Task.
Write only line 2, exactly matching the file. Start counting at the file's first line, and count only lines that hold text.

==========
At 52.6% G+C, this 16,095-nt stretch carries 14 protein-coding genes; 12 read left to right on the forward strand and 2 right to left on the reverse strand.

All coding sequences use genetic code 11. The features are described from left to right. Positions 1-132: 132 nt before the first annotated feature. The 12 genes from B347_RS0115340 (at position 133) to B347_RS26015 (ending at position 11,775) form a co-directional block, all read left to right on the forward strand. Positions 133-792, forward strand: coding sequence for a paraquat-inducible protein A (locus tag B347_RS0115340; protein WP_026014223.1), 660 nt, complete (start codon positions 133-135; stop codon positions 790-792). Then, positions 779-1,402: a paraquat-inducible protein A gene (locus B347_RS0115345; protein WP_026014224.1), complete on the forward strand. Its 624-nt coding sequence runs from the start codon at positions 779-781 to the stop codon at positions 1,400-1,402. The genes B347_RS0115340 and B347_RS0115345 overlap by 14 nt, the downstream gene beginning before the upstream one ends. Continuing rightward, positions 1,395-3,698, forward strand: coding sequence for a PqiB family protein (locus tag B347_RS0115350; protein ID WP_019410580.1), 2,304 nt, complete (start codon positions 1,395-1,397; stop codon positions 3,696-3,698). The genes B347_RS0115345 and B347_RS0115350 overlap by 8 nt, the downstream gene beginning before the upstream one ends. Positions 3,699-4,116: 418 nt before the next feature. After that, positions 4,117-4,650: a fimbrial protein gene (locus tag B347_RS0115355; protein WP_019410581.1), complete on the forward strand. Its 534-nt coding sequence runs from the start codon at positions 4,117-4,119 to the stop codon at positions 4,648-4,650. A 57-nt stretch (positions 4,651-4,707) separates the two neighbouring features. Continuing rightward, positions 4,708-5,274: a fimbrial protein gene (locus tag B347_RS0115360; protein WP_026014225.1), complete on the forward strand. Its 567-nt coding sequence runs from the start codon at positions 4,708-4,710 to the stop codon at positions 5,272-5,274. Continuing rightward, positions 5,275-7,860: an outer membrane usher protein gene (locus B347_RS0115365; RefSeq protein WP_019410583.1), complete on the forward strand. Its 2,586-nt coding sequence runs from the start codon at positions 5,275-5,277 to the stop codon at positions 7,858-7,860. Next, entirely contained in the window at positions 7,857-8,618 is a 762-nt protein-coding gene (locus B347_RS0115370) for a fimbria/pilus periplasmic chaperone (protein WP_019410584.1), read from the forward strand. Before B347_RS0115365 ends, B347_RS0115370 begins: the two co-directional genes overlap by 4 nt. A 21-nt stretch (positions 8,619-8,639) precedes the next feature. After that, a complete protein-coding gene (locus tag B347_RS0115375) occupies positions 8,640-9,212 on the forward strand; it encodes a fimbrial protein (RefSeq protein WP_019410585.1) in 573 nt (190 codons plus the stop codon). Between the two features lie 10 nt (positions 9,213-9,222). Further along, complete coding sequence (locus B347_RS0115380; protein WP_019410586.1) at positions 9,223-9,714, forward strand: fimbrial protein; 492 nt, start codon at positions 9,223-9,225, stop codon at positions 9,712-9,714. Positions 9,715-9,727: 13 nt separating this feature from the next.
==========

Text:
All coding sequences use genetic code 11. The features are described from left to right. Positions 1-132: 132 nt before the first annotated feature. The 12 genes from B347_RS0115340 (at position 133) to B347_RS26015 (ending at position 11,775) form a co-directional block, all read left to right on the forward strand. Positions 133-792, forward strand: coding sequence for a paraquat-inducible protein A (locus tag B347_RS0115340; protein WP_026014223.1), 660 nt, complete (start codon positions 133-135; stop codon positions 790-792). Then, positions 779-1,402: a paraquat-inducible protein A gene (locus B347_RS0115345; protein WP_026014224.1), complete on the forward strand. Its 624-nt coding sequence runs from the start codon at positions 779-781 to the stop codon at positions 1,400-1,402. The genes B347_RS0115340 and B347_RS0115345 overlap by 14 nt, the downstream gene beginning before the upstream one ends. Continuing rightward, positions 1,395-3,698, forward strand: coding sequence for a PqiB family protein (locus tag B347_RS0115350; protein ID WP_019410580.1), 2,304 nt, complete (start codon positions 1,395-1,397; stop codon positions 3,696-3,698). The genes B347_RS0115345 and B347_RS0115350 overlap by 8 nt, the downstream gene beginning before the upstream one ends. Positions 3,699-4,116: 418 nt before the next feature. After that, positions 4,117-4,650: a fimbrial protein gene (locus tag B347_RS0115355; protein WP_019410581.1), complete on the forward strand. Its 534-nt coding sequence runs from the start codon at positions 4,117-4,119 to the stop codon at positions 4,648-4,650. A 57-nt stretch (positions 4,651-4,707) separates the two neighbouring features. Continuing rightward, positions 4,708-5,274: a fimbrial protein gene (locus tag B347_RS0115360; protein WP_026014225.1), complete on the forward strand. Its 567-nt coding sequence runs from the start codon at positions 4,708-4,710 to the stop codon at positions 5,272-5,274. Continuing rightward, positions 5,275-7,860: an outer membrane usher protein gene (locus B347_RS0115365; RefSeq protein WP_019410583.1), complete on the forward strand. Its 2,586-nt coding sequence runs from the start codon at positions 5,275-5,277 to the stop codon at positions 7,858-7,860. Next, entirely contained in the window at positions 7,857-8,618 is a 762-nt protein-coding gene (locus B347_RS0115370) for a fimbria/pilus periplasmic chaperone (protein WP_019410584.1), read from the forward strand. Before B347_RS0115365 ends, B347_RS0115370 begins: the two co-directional genes overlap by 4 nt. A 21-nt stretch (positions 8,619-8,639) precedes the next feature. After that, a complete protein-coding gene (locus tag B347_RS0115375) occupies positions 8,640-9,212 on the forward strand; it encodes a fimbrial protein (RefSeq protein WP_019410585.1) in 573 nt (190 codons plus the stop codon). Between the two features lie 10 nt (positions 9,213-9,222). Further along, complete coding sequence (locus B347_RS0115380; protein WP_019410586.1) at positions 9,223-9,714, forward strand: fimbrial protein; 492 nt, start codon at positions 9,223-9,225, stop codon at positions 9,712-9,714. Positions 9,715-9,727: 13 nt separating this feature from the next.